Study: Several High Plains Counties At High Risk For COVID-19 Outbreak

Apr 7, 2020

Several counties in the High Plains region are at high risk for a coronavirus outbreak, according to a new study from the University of Texas at Austin. The study is being used to provide evidence for policymakers undecided about whether to enact social distancing measures.

The study says, in part, "Early and extensive social distancing can block community transmission, avert rises in hospitalizations that overwhelm local capacity, and save lives.”

The study looked at the probability of current COVID-19 outbreaks in all U.S. counties and found that even counties currently reporting only one case, have over a 50 percent chance of an outbreak. Counties with more than one case are at risk for an even higher probability of an outbreak. 

The study’s summary reads, in part, “Given the low testing rates throughout the country, we assume that one in ten cases are tested and reported. If a county has detected only one case of COVID-19, there is a 51% chance that there is already a growing outbreak underway .... Proactive social distancing, even before two cases are confirmed, is prudent.”

High Plains counties with the greatest risk for an outbreak (based on cases reported as of April 2) are as follows:

Western Kansas:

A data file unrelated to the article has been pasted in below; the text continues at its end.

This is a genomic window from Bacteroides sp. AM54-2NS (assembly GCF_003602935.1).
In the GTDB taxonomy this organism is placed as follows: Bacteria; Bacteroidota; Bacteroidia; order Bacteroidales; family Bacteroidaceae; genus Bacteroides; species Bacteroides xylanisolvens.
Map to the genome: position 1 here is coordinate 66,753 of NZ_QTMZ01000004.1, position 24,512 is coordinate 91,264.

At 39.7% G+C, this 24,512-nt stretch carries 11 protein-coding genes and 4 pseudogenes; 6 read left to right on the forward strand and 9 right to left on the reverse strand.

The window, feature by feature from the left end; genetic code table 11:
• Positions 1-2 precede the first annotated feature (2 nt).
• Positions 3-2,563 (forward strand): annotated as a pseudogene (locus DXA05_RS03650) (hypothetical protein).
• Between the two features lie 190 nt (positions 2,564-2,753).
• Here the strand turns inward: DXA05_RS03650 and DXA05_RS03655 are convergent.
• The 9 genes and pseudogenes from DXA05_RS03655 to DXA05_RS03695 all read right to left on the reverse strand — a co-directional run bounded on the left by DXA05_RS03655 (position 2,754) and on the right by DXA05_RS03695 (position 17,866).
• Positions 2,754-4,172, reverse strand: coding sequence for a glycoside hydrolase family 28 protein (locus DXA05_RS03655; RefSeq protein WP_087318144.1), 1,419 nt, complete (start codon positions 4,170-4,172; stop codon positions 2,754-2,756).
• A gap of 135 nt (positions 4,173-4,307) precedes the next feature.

• Finney County: 79 percent probability
  • Gove, Stevens, Morton, Pratt and Stafford Counties: 51 percent probability.

Texas Panhandle:

  • Potter County: 98 percent probability
  • Randall County: 98 percent probability
  • Castro County: 93 percent probability
  • Moore County: 89 percent probability
  • Oldham and Deaf Smith Counties: 70 percent probability
  • Swisher, Donley and Gray Counties: 51 percent probability

Eastern Colorado:

  • Baca County: 93 percent probability
  • Kit Carson County: 84 percent probability
  • Logan County: 91 percent probability
  • Otero County, 79 percent probability
  • Phillips, Yuma County: 70 percent probability
  • Washington, Lincoln, Crowley Counties: 51 percent probability
  • Cheyenne, Kiowa, Prowers, Bent, Las Animas, Sedgwick Counties: 9 percent probability

Oklahoma Panhandle:

  • Texas County: 51 percent probability
  • Cimarron, Beaver, Harper Counties: 9 percent probability

SW Nebraska

  • Dundy, Hitchcock, Red Willow, Furnas, Harlan, Franklin Counties: 9 percent probability

Several counties listed above have reported increasing numbers of cases since April 2, which according to the study means the probability of an outbreak in those counties has also gone up (see the chart below).

The study also says that the “risk estimates provide evidence for policymakers who are still weighting if, when and how aggressively to enact social distancing measures,” and that the COVID-19 spread in any given county “very much hinges on the speed of local interventions. Early and extensive social distancing can block community transmission, avert rises in hospitalizations that overwhelm local capacity, and save lives.”

A COVID-19 outbreak is defined as follows: six outbreaks that reach 500 cases and reach a minimum prevalence of 10 cases in a given day.

COVID-19 is largely spreading undetected because of high numbers of asymptomatic and mild infections, as well as limited testing capacity, the study says.

The research is based on a tool used in estimating the risk of the spread of Zika virus. The study says the risk estimates presented “provide evidence for policymakers who are still weighting if, when and how aggressively to enact social distancing measures.”